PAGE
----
With a touch of Southern gothic to it, No One Lives whips up a storm of mud and blood with our emotions going through a meat grinder. Ryûhei Kitamura had already directed The Midnight Meat Train previously, and he is one of the most singular talent in horror right now.

7) Blue Jasmine by Woody Allen

You just don't know what to expect nowadays with Woody Allen, an exciting turn of event for somebody I had given up on for a good decade from the mid 90's to the mid 00's. And yet he has quietly come up with two of his best films in the last two years, Midnight in Paris and now this. Many have said that Blue Jasmine is all about Cate Blanchett, but there is a lot more to the film than just her amazing performance. Following the spectacular downfall of a wealthy socialite, it is the scathing portrayal of a uncaring and money-obssessed American society (with echoes of Wall Street con men and the Bernie Maddoffs of this world), which still offers very little support to those falling on hardship, Blue Jasmine shows that no one is the safe, and the higher the standing, the harder the fall.

What makes it so impressive is the balance that Woody Allen has achieved, steering his film perfectly as to not to fall into either too comedic or overly melodramatic a tone. And he has written one of the best and most complex female characters of recent times. Yes Cate Blanchett's character is despicable at times (especially in the flashbacks of her previous glory), completely deluded, terribly self-centered and seemingly unsuited to the real world, often being her own worst enemy. Yet humanity shines through the caustic writing as there is as much mental anguish and suffering somebody should sustain, and despite yourself, you cannot help feeling sorry for her as she struggles to get her life back. Particularly heart-breaking is her doomed attempt to a new romance as everything crumbles around her.

Cate Blanchett is towering over any other actresses this year, and I am already bracing myself for the biggest Oscar injustice after her Elizabeth lost all these years ago. And that last scene... Worthy of an Oscar alone!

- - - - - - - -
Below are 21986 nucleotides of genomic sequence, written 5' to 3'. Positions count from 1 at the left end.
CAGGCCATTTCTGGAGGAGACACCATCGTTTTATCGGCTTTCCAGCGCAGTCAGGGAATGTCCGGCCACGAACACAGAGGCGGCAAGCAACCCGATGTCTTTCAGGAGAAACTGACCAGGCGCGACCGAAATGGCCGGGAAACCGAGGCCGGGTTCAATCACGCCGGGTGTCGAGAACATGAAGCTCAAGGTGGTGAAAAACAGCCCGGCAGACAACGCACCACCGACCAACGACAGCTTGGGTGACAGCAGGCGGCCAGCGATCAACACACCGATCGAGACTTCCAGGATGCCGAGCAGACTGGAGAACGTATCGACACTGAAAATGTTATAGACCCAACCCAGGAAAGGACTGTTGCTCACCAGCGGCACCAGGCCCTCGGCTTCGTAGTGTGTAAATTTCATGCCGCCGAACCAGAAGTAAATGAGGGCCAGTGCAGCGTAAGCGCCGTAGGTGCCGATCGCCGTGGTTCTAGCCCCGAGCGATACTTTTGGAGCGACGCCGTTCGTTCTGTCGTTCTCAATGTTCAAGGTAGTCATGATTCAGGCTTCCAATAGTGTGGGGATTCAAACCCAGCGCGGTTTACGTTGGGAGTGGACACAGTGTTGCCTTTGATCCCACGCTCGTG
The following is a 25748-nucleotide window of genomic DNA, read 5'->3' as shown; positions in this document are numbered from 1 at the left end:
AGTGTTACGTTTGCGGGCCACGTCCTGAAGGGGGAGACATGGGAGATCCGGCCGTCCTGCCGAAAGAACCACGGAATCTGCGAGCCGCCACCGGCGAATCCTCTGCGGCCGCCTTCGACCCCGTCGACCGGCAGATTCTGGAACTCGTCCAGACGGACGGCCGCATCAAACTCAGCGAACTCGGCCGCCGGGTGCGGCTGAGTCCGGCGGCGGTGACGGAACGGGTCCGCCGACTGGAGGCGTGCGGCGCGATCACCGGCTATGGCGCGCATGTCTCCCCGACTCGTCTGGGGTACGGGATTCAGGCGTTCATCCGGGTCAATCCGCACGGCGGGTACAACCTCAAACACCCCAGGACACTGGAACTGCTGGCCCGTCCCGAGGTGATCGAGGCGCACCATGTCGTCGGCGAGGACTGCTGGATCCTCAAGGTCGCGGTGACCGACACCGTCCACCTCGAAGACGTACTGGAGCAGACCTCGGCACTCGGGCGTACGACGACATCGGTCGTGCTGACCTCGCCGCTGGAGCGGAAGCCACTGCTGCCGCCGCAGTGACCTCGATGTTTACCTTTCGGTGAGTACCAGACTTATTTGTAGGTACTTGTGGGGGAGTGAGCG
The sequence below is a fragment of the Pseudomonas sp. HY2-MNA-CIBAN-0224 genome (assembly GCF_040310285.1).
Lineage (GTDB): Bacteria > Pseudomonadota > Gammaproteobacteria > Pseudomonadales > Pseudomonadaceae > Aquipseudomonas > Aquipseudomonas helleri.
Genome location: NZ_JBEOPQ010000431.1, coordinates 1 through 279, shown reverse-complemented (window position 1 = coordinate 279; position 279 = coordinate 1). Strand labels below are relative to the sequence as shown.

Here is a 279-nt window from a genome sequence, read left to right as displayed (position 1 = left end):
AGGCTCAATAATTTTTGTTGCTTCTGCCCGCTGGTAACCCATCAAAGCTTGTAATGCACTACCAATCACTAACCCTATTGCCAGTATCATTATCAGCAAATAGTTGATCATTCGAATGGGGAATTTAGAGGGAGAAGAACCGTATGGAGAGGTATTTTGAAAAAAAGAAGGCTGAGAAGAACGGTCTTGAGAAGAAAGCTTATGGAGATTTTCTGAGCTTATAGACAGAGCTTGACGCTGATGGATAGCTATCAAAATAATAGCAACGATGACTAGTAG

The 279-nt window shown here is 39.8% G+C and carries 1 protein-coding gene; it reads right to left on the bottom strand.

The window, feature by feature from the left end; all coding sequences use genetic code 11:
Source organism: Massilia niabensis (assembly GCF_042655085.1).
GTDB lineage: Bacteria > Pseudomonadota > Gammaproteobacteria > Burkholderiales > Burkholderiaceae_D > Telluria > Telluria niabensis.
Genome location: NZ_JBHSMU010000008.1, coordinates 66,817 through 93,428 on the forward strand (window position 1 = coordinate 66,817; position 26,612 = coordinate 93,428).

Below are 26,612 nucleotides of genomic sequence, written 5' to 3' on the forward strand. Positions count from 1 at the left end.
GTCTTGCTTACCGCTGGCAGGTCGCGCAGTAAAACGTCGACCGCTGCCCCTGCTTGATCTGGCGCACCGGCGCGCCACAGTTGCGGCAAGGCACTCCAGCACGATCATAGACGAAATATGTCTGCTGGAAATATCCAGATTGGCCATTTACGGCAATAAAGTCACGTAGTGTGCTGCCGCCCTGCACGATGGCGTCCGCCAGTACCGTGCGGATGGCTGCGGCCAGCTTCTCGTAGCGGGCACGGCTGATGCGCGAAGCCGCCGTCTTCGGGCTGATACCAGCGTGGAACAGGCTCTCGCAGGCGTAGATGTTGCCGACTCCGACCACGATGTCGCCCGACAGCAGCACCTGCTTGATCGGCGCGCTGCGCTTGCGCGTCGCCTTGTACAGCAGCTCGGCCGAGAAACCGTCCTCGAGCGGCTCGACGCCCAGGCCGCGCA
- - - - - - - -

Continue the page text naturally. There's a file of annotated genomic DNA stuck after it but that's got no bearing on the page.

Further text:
6) Post Tenebras Lux by Carlos Reygadas

Seen at the Cannes Film Festival last year, Post Tenebras Lux has stayed with me ever since. I just love the way Carlos Reygadas does not try to pander to the perceived tastes and sensibilities of a mainstream audience and goes for an almost aggressively experimental approach. The film feels like a dark Tree Of Life: they both explore family life within the bigger scale of the universe around them, but where Terrence Malick had the big bang and a commiserating dinosaur, Carlos Reygadas has a gang-bang and a horny red devil.

Opening with one of the most beautiful scenes seen this year, showing a young girl wander around a field, surrounded by animals and under a huge thunderstorm, Post Tenebras Lux is a visual treat from start to finish, with the film shot through an intriguing filter and some beautifully shot landscapes from an almost mystical place in Mexico.

Here family life is mostly seen as a burden, and despite the veneer of modern civilisation, the primal desires of mankind are never far behind, be it violence which threatens to erupt at any time (and frequently does), as well as carnal desires, with a flashback to a French and bizarrely literary swingers club. The director also explores class war, which is here raging under a barely contained, simmering surface.

Post Tenebras Lux is beguiling, at times confusing but majestic and bold. It is a terribly affecting proposition of cinema from a director who truly is not afraid to try, and one of the most striking films of the year.